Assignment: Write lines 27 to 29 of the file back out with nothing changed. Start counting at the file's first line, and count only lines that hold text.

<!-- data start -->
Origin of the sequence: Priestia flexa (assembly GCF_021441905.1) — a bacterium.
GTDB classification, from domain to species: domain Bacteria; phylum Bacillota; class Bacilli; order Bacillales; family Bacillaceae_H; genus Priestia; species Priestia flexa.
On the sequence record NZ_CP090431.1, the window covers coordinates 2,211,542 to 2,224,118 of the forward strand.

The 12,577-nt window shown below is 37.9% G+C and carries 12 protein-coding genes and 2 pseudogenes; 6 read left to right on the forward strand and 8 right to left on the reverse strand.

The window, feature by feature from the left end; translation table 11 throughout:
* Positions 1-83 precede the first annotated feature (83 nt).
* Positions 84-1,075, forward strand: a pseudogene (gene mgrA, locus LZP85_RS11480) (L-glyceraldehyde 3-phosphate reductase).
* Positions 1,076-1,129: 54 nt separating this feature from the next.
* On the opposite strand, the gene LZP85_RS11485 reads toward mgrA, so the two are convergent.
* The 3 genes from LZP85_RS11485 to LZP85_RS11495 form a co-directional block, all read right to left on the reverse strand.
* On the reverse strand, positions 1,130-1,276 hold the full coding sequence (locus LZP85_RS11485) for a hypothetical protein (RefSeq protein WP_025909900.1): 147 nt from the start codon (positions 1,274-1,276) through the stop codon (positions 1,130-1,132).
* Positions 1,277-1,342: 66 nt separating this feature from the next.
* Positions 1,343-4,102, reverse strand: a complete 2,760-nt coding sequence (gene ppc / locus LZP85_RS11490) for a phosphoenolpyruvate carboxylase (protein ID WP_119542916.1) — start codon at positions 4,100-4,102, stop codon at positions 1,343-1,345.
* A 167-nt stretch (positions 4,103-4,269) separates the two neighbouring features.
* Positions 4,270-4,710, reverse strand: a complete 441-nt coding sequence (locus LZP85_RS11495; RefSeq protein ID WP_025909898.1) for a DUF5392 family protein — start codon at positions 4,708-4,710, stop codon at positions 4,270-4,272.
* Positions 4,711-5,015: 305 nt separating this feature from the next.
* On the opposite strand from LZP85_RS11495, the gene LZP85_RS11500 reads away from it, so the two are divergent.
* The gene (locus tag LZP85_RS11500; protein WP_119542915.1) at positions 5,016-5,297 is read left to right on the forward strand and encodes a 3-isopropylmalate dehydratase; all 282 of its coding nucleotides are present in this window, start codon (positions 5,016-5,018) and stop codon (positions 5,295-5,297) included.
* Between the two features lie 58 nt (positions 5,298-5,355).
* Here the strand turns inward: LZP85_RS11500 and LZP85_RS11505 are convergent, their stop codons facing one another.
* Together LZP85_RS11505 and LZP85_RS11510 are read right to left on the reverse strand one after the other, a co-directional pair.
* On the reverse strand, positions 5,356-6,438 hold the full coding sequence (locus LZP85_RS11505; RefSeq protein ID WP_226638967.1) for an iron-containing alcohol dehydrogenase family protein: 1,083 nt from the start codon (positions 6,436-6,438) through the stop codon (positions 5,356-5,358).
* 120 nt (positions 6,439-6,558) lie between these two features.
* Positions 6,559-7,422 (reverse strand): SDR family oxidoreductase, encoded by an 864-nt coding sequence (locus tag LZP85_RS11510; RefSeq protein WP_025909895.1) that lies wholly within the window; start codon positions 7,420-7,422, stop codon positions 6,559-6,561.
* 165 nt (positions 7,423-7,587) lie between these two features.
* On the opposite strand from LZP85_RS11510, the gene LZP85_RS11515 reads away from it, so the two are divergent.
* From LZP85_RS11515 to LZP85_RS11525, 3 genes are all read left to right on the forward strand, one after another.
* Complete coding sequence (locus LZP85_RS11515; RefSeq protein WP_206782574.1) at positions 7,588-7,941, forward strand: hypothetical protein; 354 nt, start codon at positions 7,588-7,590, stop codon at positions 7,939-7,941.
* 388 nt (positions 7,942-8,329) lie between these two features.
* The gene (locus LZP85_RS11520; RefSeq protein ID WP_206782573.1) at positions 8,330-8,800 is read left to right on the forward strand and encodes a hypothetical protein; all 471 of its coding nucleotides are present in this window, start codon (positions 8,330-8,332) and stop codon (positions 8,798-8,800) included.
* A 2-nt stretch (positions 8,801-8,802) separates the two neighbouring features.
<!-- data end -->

* From LZP85_RS11515 to LZP85_RS11525, 3 genes are all read left to right on the forward strand, one after another.
* Complete coding sequence (locus LZP85_RS11515; RefSeq protein WP_206782574.1) at positions 7,588-7,941, forward strand: hypothetical protein; 354 nt, start codon at positions 7,588-7,590, stop codon at positions 7,939-7,941.
* 388 nt (positions 7,942-8,329) lie between these two features.